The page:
Public Review Starts for Controversial Rezoning of Sunset Park’s Industry City, Angering Locals

Rendering via Industry City


A proposal to expand Sunset Park’s Industry City is moving forward, despite resistance from local residents and politicians.

The Department of City Planning officially kicked off the public review process for a controversial rezoning of the industrial waterfront complex Industry City when it certified an application from owner Bush Terminal Friday. The long-in-the-works plan seeks to rezone the industrial property to allow for hotels and additional space for retail and offices. Critics have said they fear the plan will bring gentrification to the area and take away high-paying factory jobs.

The timing of the start of the city’s official public review process, the Uniform Land Use Review Procedure, or ULURP, apparently surprised local residents and politicians, who condemned the move.

“I find Industry City’s decision to seek certification at this time troubling, and therefore I continue to be prepared to vote “no” when this rezoning proposal comes before the City Council,” Council Member Carlos Menchaca said in a statement.

There is not “enough time to craft a rezoning plan that protects and uplifts our most vulnerable neighbors,” he added. “Remember, we are contemplating an enormous rezoning because of one private developer’s interests, not because our neighborhood has called for it.”

Rendering via Industry City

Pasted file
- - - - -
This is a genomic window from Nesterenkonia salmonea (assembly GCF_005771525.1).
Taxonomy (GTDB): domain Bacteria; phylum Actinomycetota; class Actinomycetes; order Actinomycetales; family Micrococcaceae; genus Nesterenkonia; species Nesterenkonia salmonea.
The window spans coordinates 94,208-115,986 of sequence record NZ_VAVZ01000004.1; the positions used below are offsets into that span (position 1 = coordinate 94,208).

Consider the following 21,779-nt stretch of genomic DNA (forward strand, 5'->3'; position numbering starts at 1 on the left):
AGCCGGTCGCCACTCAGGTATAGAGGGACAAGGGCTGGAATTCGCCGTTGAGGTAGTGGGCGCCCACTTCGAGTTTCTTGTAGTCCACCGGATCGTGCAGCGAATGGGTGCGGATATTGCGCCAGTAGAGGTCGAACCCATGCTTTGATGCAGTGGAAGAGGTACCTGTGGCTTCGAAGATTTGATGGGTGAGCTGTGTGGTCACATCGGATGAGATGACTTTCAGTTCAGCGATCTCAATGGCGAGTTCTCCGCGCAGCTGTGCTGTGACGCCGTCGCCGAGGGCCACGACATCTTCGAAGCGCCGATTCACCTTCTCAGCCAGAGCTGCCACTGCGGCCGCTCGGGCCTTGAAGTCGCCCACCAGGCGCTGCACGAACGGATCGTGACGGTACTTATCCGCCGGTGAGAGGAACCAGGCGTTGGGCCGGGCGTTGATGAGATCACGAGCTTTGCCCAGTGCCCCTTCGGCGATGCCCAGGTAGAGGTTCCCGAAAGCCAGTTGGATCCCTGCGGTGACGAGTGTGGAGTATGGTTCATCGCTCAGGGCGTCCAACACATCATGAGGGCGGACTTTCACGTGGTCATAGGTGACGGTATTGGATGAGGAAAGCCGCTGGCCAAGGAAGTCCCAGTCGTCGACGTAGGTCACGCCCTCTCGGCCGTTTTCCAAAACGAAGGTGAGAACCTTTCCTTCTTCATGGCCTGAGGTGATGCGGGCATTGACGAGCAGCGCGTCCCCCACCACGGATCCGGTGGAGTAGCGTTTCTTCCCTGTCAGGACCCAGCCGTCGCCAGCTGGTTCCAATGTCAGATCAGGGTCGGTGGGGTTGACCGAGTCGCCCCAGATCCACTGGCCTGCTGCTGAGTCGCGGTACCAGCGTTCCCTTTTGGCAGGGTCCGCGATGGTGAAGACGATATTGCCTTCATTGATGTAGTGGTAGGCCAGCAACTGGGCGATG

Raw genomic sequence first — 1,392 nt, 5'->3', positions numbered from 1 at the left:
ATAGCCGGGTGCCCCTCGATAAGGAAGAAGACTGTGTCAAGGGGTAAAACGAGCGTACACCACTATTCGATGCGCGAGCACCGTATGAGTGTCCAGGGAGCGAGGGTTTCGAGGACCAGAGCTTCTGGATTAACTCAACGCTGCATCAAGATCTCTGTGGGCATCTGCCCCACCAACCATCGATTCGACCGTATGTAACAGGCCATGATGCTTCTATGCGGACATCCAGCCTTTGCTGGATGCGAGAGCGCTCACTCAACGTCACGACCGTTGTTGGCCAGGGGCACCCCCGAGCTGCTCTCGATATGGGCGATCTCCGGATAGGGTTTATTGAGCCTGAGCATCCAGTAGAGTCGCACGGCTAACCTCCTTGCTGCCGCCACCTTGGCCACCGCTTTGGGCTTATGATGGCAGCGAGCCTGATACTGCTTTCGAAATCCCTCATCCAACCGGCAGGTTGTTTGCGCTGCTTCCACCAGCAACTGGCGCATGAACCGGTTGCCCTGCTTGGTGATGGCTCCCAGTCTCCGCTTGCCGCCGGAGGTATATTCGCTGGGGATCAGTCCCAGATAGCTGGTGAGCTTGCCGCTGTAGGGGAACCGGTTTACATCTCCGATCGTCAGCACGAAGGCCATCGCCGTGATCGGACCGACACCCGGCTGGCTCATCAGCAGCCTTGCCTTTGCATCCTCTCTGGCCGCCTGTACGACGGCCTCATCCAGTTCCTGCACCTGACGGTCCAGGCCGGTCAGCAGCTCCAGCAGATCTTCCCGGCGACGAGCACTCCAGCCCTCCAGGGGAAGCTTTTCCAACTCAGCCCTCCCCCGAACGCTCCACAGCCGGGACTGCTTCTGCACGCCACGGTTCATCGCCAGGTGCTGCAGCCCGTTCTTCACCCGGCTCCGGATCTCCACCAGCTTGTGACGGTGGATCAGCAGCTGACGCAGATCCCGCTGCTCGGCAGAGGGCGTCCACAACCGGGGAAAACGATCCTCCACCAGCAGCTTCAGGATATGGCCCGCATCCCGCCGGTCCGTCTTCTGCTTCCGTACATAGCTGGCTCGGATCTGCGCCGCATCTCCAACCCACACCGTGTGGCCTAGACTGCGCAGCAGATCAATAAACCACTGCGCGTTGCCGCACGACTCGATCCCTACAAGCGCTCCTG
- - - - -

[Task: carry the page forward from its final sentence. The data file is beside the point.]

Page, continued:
The proposed expansion, according to the Draft Environmental Impact Statement, would increase Industry City’s presence to approximately 6.6 million gross square feet in total. This includes approximately 1.33 million gross square feet of manufacturing and office, 700,000 gross square feet of retail, 387,000 gross square feet of new academic use, 272,000 gross square feet of new hotel use and 33,000 gross square feet of event space.

This will unfurl over two sections. The first, referred to as the Finger Buildings, comprises 10 buildings between 2nd and 3rd avenues, stretching from 32nd through 37th streets. The second section is called the 39th Street Buildings, which stretches between 39th and 41st streets along 2nd Avenue.

Map via Department of City Planning

Menchaca claims that the sudden start of the ULURP process represents Industry City developers going against a prior agreement. “Neither I nor a majority of my community could support Industry City’s original proposal,” he said in a statement. After requesting a delay to the process in March 2019, he says that the developers accepted requested modifications, including the removal of the two hotels, the reduction of retail space and the addition of a manufacturing hub and a public technical high school.

“However,” he said in his statement, “their decision to seek certification today is a departure from that vision to truly partner with the Sunset Park community.”

sunset park industry city proposed rezoning

Photo by Mary Hautman

But it’s unclear if Menchaca and the residents of Sunset Park are on the same page. “This is a bad faith start to a process that is inherently flawed and has kept Sunset Park tenants and small business owners in a state of constant anxiety and distress,” members of the local activist group Protect Sunset Park said in a statement.

They are demanding Menchaca “reject the Industry City rezoning plan and usher in a public planning process that is community led, transparent, and aims to address the broader needs of our community.”

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